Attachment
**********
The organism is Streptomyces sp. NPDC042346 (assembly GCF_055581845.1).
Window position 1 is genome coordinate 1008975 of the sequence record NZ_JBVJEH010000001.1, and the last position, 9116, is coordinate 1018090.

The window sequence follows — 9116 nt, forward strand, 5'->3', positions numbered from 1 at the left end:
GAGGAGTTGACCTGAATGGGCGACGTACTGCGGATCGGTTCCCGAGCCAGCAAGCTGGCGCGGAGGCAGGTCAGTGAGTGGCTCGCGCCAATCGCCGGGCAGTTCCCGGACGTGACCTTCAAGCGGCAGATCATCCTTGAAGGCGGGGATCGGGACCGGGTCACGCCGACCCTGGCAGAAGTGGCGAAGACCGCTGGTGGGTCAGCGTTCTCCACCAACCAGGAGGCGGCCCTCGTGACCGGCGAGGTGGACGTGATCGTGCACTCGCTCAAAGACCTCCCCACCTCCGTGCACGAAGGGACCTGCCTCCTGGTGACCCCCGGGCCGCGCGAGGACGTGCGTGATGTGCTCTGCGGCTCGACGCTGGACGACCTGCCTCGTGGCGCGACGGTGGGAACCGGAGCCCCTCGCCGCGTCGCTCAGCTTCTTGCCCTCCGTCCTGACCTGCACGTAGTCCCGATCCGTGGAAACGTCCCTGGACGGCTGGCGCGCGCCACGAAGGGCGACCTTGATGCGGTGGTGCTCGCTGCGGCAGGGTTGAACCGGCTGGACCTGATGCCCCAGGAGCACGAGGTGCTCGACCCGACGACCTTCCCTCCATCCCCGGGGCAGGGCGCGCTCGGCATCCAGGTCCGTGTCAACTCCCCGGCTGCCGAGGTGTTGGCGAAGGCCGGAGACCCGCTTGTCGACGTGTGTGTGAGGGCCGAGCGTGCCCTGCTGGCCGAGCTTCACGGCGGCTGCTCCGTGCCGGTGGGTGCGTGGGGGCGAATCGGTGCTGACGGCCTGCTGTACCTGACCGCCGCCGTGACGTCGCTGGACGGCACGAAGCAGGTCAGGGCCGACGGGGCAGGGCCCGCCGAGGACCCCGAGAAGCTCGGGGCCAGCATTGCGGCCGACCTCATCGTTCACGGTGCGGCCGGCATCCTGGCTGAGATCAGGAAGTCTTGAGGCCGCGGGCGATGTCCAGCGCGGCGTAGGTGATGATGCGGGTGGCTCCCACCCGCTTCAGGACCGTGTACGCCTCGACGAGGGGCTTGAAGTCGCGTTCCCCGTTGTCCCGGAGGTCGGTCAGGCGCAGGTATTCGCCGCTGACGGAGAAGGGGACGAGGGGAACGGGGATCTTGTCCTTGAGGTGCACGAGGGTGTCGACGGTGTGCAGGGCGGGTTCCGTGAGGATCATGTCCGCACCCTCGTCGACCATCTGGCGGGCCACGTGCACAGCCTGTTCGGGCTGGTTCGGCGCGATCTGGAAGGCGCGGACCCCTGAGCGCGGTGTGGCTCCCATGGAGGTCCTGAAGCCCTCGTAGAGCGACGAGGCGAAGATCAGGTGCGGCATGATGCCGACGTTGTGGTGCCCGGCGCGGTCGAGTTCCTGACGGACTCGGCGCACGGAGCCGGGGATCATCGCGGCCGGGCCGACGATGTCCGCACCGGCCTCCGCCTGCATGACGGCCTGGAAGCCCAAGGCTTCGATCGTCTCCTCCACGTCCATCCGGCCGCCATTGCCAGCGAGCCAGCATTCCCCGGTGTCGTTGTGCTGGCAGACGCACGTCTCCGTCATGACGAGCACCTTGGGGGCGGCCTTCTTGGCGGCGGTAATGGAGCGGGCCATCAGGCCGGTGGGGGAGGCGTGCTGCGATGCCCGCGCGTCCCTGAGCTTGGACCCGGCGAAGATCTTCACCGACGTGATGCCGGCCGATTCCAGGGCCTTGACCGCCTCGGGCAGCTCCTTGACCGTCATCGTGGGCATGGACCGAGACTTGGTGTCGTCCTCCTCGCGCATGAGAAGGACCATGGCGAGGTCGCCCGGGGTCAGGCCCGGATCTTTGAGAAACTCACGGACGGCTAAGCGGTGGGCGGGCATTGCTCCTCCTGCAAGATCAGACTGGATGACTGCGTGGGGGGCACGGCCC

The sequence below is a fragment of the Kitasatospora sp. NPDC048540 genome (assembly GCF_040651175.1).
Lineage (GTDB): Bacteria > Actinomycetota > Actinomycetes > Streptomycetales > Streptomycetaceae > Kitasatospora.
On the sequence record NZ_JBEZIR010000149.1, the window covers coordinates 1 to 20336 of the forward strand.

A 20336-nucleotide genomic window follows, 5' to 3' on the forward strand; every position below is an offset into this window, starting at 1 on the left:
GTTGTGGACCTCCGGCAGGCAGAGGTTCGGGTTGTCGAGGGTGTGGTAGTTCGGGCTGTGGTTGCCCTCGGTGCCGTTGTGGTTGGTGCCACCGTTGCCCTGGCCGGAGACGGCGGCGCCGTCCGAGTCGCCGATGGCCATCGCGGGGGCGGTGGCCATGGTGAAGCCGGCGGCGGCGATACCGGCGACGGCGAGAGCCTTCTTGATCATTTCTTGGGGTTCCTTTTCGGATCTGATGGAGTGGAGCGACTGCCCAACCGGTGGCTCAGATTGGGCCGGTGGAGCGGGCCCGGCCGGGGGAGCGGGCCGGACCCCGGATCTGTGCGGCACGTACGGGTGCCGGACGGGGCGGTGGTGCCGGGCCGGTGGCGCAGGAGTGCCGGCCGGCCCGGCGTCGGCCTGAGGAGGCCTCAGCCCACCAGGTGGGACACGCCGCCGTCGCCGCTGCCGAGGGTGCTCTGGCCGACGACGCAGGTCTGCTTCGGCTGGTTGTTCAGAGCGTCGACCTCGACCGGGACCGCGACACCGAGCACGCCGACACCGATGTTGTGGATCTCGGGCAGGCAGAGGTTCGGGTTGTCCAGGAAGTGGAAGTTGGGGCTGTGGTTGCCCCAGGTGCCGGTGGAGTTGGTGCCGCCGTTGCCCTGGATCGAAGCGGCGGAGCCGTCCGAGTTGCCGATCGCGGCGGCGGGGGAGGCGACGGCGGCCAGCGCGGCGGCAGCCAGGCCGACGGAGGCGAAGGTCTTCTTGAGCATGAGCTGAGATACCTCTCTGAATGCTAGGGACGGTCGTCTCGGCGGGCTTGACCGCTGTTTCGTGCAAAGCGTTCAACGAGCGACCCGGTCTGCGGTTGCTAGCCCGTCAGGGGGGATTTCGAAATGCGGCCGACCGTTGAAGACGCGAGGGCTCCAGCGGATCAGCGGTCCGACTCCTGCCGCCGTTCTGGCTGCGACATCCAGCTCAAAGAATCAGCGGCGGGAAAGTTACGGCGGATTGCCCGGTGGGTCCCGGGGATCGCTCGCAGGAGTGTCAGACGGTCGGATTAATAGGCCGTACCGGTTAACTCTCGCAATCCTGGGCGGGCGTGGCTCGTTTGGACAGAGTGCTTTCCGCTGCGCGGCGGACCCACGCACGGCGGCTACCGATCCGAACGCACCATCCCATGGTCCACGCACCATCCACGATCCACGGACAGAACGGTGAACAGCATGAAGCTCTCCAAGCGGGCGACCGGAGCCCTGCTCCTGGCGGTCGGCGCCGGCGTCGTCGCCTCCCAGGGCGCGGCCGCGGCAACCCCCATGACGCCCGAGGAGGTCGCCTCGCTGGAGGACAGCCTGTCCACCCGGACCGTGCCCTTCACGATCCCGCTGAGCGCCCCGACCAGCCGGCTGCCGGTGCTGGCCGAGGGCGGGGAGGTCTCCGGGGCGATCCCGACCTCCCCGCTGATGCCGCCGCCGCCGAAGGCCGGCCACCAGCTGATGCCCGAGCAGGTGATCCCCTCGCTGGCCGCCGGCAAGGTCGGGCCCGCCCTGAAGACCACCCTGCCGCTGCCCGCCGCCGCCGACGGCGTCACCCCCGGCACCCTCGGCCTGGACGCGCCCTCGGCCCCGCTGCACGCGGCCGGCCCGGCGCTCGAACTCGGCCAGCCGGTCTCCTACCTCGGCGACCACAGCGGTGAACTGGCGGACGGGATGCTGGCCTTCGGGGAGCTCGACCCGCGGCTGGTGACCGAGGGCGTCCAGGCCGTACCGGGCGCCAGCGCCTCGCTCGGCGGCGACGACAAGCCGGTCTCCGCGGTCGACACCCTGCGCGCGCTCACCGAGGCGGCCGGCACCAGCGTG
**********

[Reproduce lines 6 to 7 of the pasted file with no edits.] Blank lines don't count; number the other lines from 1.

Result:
Lineage (GTDB): Bacteria > Actinomycetota > Actinomycetes > Streptomycetales > Streptomycetaceae > Kitasatospora.
On the sequence record NZ_JBEZIR010000149.1, the window covers coordinates 1 to 20336 of the forward strand.